Our biennial Public Trust and Confidence survey shows that members of the public have even greater trust in charities when they know that the organisation is registered with, and regulated by, the ACNC. To help members of the public quickly and easily identify registered charities, we have introduced the Tick of Charity Registration, or Registered Charity Tick for short.

The Registered Charity Tick is a simple attractive logo that registered charities can use to show their charity status. By displaying the Registered Charity Tick, charities show that they are transparent, accountable and meet the ACNC’s governance standards and reporting requirements.

To date we have seen registered charities displaying their Registered Charity Tick on their websites, email signature blocks, donation receipts, letterheads, and fundraising materials, such as brochures and collection tins.

Although displaying the Registered Charity Tick is optional, more than 5,000 registered charities have already downloaded a copy, including household names such as CANTEEN, UNICEF Australia, Mission Australia, the McGrath Foundation, and the Royal Flying Doctor Service. To download your charity’s Registered Charity Tick, simply:

  • log into the Charity Portal
  • check that your charity is up to date with its annual reporting
  • read and accept the terms and conditions.

For more information about the Registered Charity Tick visit acnc.gov.au/registeredcharitytick

If your charity uses the standard reporting period of 1 July to 30 June, you will need to submit its 2016 Annual Information Statement by 31 January 2017.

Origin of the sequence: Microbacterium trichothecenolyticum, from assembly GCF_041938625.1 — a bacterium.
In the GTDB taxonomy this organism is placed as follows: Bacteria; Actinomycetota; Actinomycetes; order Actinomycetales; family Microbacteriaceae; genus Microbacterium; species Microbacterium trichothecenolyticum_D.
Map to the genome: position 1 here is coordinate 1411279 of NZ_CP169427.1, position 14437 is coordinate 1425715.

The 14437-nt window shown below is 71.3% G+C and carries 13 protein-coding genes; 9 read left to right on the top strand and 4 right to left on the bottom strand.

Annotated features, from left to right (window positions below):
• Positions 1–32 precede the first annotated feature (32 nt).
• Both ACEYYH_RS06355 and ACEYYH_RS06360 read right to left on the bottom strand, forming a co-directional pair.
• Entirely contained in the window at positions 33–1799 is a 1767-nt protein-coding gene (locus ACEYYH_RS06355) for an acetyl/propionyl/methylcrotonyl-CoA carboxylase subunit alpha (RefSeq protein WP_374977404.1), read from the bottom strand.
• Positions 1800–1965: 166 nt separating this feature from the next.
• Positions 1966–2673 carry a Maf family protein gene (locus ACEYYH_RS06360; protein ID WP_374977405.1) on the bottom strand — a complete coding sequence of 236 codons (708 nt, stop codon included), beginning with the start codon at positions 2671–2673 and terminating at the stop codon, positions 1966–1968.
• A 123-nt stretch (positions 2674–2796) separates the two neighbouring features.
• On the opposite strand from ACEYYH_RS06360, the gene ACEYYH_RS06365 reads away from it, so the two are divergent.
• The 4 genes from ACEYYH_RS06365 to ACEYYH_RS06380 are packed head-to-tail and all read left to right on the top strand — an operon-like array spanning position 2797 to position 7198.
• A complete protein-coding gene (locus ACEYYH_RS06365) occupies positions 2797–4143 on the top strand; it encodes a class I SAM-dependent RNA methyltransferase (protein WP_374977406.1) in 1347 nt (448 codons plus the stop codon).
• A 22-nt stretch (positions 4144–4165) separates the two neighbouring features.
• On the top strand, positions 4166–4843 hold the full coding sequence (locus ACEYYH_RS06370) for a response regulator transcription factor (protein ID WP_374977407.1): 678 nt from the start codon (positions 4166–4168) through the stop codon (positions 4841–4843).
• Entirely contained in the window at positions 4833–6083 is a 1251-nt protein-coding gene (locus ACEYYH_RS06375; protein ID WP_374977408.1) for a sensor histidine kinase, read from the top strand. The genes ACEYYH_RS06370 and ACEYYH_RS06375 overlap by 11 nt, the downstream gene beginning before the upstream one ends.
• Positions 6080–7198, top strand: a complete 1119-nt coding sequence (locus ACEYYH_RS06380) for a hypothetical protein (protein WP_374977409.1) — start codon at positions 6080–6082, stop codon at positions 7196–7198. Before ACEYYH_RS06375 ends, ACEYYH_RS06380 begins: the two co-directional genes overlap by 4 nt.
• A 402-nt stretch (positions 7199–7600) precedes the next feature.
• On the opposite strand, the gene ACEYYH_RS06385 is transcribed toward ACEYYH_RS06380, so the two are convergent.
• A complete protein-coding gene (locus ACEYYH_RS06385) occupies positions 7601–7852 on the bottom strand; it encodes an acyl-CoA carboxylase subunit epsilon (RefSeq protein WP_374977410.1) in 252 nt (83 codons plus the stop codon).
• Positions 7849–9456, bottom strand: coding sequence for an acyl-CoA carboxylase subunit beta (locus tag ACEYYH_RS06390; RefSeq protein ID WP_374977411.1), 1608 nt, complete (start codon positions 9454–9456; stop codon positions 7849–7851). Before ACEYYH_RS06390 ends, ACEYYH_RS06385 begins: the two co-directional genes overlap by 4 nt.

We have many resources to make the submission process easier for all registered charities, including a checklist, a draft worksheet and a question-by-question guide. Visit acnc.gov.au/2016AIS for more.

Submitting an Annual Information Statement each year is an obligation for every registered charity. This updates a charity’s listing on the Charity Register, and encourages transparency in the sector. It also provides information for the Australian Charities Report each year.

Failing to submit your charity’s Annual Information Statement may result in consequences which range from receiving a red mark on its Charity Register listing to receiving financial penalties or having its charity status revoked – and losing access to Commonwealth tax concessions. Avoid consequences by submitting your charity’s on time!

Charities had combined total income $134 billion:

  • 50.3% from other income and revenue, including sales, member fees and user pays
  • 41.4% from government grants
  • 8.3% from donations
    and bequests
  • Donations and bequests grew by 2.4% to $11.2 billion
  • 2.97 million volunteers 4out of 5 charities engage volunteers

Each year the ACNC produces the Australian Charities Report, an analysis of the information provided by charities through the Annual Information Statement.

The Australian Charities Report is an invaluable resource for policy-makers, academics, the media, and of course, the charity sector.

The 2015 edition is the third census of Australia’s charity sector, and the first that allows comparisons with past reports.

The key finding from the Australian Charities Report 2015 is undoubtedly the economic significance of the sector.

The report found that combined charity income grew by 2% to $134.5 billion, which is the equivalent of 8.3% of Australia’s GDP. By comparison, the charity sector has greater combined income than the energy, water and waste industry.

The charity sector continues to support the community by providing vital services, with the total value of these services reaching $120 billion in 2015.

We now also know that registered charities are one of Australia’s largest employers, second only to the retail industry. Registered charities employ 1.2 million people, which accounts for approximately 10% of Australia’s total workforce.

Four out of five registered charities engage volunteers, and nearly half of all registered charities (48%) are run solely by volunteers, with no paid staff at all. In total, nearly 3 million volunteers support registered charities.